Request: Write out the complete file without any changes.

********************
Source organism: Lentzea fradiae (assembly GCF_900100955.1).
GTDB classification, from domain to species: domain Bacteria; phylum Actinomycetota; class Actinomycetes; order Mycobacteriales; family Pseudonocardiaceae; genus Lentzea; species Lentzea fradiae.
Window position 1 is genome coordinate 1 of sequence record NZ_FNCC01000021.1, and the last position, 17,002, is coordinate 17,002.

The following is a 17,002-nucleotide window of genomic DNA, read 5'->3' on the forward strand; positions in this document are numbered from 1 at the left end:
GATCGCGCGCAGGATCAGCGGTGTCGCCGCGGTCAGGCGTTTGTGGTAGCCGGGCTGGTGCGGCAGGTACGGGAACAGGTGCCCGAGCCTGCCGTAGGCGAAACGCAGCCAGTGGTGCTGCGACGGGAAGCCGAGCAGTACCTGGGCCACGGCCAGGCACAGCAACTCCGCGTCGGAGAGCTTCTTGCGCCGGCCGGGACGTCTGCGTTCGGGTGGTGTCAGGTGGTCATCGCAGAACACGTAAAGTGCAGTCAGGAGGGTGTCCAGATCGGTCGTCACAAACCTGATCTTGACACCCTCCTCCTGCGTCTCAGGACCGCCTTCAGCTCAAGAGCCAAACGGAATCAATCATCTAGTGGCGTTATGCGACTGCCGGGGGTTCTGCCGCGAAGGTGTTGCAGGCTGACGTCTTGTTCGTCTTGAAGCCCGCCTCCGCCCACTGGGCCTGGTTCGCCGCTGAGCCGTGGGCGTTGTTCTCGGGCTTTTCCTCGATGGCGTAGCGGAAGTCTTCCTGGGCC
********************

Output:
Source organism: Lentzea fradiae (assembly GCF_900100955.1).
GTDB classification, from domain to species: domain Bacteria; phylum Actinomycetota; class Actinomycetes; order Mycobacteriales; family Pseudonocardiaceae; genus Lentzea; species Lentzea fradiae.
Window position 1 is genome coordinate 1 of sequence record NZ_FNCC01000021.1, and the last position, 17,002, is coordinate 17,002.

The following is a 17,002-nucleotide window of genomic DNA, read 5'->3' on the forward strand; positions in this document are numbered from 1 at the left end:
GATCGCGCGCAGGATCAGCGGTGTCGCCGCGGTCAGGCGTTTGTGGTAGCCGGGCTGGTGCGGCAGGTACGGGAACAGGTGCCCGAGCCTGCCGTAGGCGAAACGCAGCCAGTGGTGCTGCGACGGGAAGCCGAGCAGTACCTGGGCCACGGCCAGGCACAGCAACTCCGCGTCGGAGAGCTTCTTGCGCCGGCCGGGACGTCTGCGTTCGGGTGGTGTCAGGTGGTCATCGCAGAACACGTAAAGTGCAGTCAGGAGGGTGTCCAGATCGGTCGTCACAAACCTGATCTTGACACCCTCCTCCTGCGTCTCAGGACCGCCTTCAGCTCAAGAGCCAAACGGAATCAATCATCTAGTGGCGTTATGCGACTGCCGGGGGTTCTGCCGCGAAGGTGTTGCAGGCTGACGTCTTGTTCGTCTTGAAGCCCGCCTCCGCCCACTGGGCCTGGTTCGCCGCTGAGCCGTGGGCGTTGTTCTCGGGCTTTTCCTCGATGGCGTAGCGGAAGTCTTCCTGGGCC